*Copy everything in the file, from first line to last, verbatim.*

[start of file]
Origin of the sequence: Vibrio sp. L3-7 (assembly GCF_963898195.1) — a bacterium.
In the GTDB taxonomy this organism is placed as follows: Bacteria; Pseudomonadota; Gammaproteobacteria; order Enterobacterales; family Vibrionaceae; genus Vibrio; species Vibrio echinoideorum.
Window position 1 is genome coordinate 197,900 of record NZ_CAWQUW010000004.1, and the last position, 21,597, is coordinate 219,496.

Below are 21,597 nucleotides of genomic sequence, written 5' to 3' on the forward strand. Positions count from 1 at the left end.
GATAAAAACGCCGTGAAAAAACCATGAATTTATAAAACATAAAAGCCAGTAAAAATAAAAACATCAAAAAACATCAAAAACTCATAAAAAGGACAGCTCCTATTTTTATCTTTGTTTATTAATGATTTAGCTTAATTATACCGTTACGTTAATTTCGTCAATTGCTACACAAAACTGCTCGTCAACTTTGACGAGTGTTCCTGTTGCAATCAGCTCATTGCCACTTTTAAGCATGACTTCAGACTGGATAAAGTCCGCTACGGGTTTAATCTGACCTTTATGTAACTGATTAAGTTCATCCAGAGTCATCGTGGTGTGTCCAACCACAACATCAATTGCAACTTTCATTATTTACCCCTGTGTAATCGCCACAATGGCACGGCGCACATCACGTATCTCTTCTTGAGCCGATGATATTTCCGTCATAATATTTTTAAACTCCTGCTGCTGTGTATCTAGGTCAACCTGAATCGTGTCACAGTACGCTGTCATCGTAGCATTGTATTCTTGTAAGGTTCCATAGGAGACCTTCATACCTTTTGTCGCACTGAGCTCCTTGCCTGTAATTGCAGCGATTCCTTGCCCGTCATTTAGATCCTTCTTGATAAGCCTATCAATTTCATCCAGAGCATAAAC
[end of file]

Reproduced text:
Origin of the sequence: Vibrio sp. L3-7 (assembly GCF_963898195.1) — a bacterium.
In the GTDB taxonomy this organism is placed as follows: Bacteria; Pseudomonadota; Gammaproteobacteria; order Enterobacterales; family Vibrionaceae; genus Vibrio; species Vibrio echinoideorum.
Window position 1 is genome coordinate 197,900 of record NZ_CAWQUW010000004.1, and the last position, 21,597, is coordinate 219,496.

Below are 21,597 nucleotides of genomic sequence, written 5' to 3' on the forward strand. Positions count from 1 at the left end.
GATAAAAACGCCGTGAAAAAACCATGAATTTATAAAACATAAAAGCCAGTAAAAATAAAAACATCAAAAAACATCAAAAACTCATAAAAAGGACAGCTCCTATTTTTATCTTTGTTTATTAATGATTTAGCTTAATTATACCGTTACGTTAATTTCGTCAATTGCTACACAAAACTGCTCGTCAACTTTGACGAGTGTTCCTGTTGCAATCAGCTCATTGCCACTTTTAAGCATGACTTCAGACTGGATAAAGTCCGCTACGGGTTTAATCTGACCTTTATGTAACTGATTAAGTTCATCCAGAGTCATCGTGGTGTGTCCAACCACAACATCAATTGCAACTTTCATTATTTACCCCTGTGTAATCGCCACAATGGCACGGCGCACATCACGTATCTCTTCTTGAGCCGATGATATTTCCGTCATAATATTTTTAAACTCCTGCTGCTGTGTATCTAGGTCAACCTGAATCGTGTCACAGTACGCTGTCATCGTAGCATTGTATTCTTGTAAGGTTCCATAGGAGACCTTCATACCTTTTGTCGCACTGAGCTCCTTGCCTGTAATTGCAGCGATTCCTTGCCCGTCATTTAGATCCTTCTTGATAAGCCTATCAATTTCATCCAGAGCATAAAC